Use “2-dimensions as spatial,” see that “light is volume,” and be at once “terrified and exhilarated,” are just some of the eccentric polarities that make perfect sense to transmedia graphic designer April Greiman. In 1980, Greiman took computer technology from being used solely for information processing and broke the mold by integrating it in graphic design, paving the way for computers to be the most basic tool for graphic design today.
She advocates pursuing and tackling something new with technology, while exposing a personal agenda in graphic format. This personal agenda is central for achieving good design work, especially is today’s communication-flooded world. To find this agenda, Greiman goes back to the words of German philosopher Ludwig Wittgenstein, who said, “If you give it a sense, it makes sense.”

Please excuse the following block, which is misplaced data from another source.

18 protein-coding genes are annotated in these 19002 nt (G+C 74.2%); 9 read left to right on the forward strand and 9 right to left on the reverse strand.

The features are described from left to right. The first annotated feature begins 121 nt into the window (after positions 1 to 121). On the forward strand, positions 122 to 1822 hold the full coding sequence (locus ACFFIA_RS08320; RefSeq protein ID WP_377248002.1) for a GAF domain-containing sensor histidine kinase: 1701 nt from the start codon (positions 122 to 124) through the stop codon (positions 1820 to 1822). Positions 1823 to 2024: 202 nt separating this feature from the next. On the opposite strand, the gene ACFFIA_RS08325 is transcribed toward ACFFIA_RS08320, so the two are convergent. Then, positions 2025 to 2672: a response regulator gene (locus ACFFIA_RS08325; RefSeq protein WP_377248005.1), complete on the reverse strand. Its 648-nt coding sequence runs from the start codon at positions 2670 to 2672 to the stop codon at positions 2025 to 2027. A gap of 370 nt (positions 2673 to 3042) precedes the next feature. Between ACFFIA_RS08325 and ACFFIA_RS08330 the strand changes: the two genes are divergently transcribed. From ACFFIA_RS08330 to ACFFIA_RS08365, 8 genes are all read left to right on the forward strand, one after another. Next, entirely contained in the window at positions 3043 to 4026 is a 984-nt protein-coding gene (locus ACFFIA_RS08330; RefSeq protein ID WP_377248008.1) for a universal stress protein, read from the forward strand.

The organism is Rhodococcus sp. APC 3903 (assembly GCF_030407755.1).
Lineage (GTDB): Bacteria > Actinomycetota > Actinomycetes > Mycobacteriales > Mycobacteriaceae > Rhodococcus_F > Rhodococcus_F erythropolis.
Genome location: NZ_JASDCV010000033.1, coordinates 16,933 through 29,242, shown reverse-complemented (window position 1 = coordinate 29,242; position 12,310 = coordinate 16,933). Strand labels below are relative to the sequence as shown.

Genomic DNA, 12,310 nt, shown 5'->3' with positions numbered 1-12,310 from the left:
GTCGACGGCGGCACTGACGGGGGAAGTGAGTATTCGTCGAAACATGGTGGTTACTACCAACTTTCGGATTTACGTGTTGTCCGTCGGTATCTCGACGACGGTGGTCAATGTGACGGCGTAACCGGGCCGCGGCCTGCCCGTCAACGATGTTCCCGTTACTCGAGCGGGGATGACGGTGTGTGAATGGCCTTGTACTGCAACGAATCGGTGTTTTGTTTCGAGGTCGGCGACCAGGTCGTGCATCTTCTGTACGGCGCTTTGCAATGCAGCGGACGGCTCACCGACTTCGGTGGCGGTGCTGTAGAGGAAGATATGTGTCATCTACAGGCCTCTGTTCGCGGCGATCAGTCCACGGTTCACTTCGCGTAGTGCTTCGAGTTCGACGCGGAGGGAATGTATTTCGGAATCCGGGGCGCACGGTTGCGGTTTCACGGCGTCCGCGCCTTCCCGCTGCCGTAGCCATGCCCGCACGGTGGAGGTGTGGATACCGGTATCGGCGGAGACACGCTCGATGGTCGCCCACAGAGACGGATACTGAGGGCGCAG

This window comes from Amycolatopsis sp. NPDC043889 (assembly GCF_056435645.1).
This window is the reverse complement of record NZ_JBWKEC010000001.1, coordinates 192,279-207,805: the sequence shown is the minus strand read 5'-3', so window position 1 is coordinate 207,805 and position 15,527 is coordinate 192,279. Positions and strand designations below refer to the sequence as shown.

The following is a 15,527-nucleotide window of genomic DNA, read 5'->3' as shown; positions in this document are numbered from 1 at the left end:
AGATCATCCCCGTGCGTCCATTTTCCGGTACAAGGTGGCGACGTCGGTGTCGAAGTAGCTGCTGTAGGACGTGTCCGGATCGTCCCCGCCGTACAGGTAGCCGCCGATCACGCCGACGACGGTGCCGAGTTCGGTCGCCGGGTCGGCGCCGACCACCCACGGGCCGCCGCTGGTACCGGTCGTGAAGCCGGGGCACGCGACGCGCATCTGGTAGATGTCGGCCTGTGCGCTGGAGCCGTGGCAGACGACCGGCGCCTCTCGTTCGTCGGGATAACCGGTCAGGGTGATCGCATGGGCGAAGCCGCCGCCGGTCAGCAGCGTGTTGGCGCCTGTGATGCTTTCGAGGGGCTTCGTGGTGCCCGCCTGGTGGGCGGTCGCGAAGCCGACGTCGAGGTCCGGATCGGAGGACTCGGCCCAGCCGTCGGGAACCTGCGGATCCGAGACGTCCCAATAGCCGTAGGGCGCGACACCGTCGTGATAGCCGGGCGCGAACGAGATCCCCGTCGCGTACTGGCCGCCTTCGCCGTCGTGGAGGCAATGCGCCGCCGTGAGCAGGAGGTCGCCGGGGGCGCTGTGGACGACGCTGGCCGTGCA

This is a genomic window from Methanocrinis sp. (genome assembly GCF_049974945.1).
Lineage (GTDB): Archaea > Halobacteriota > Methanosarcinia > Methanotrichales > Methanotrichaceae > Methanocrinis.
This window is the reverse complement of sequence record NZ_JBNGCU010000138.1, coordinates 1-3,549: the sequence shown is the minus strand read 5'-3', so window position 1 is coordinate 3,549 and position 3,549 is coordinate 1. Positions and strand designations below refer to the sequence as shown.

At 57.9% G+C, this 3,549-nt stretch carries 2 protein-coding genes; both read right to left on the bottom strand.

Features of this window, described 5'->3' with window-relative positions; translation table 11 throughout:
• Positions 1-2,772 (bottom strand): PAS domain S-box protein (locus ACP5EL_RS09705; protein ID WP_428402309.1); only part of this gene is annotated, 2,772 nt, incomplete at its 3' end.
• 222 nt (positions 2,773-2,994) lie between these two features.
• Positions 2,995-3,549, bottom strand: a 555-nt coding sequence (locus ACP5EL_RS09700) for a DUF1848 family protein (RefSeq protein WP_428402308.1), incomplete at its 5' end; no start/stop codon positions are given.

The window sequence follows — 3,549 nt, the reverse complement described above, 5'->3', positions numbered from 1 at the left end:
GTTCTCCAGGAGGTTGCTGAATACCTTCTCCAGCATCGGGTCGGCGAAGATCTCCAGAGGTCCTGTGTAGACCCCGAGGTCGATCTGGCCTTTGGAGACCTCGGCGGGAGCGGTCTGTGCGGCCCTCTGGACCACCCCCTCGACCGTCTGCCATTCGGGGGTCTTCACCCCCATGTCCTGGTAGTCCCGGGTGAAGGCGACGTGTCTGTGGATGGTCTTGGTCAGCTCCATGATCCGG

At Dan Alexander & Co., we find this inner sense by peeling away layers to reveal a unique agenda sitting at the very heart of each of our projects. We do this by intercepting design with technology and philosophy, so that this agenda gains a metaphysical body. One of our most inspired sources for creativity is Wittgenstein, who said, “Like everything metaphysical, the harmony between thought and reality is to be found in the grammar of the language.” We used this in our work for Epistema, a knowledge analytics frontrunner, for which we solidified a strategy anchored by the worlds AI/HI, language, kinetics, knowledge, and collaboration.
We find the agenda, and then accurately crystalize it using the language of design, so that it makes perfect sense to anyone, intuitively and associatively. It makes you feel something immediately, because, just as Greiman says, we also believe that “design must seduce, shape, and perhaps more importantly, evoke an emotional response.”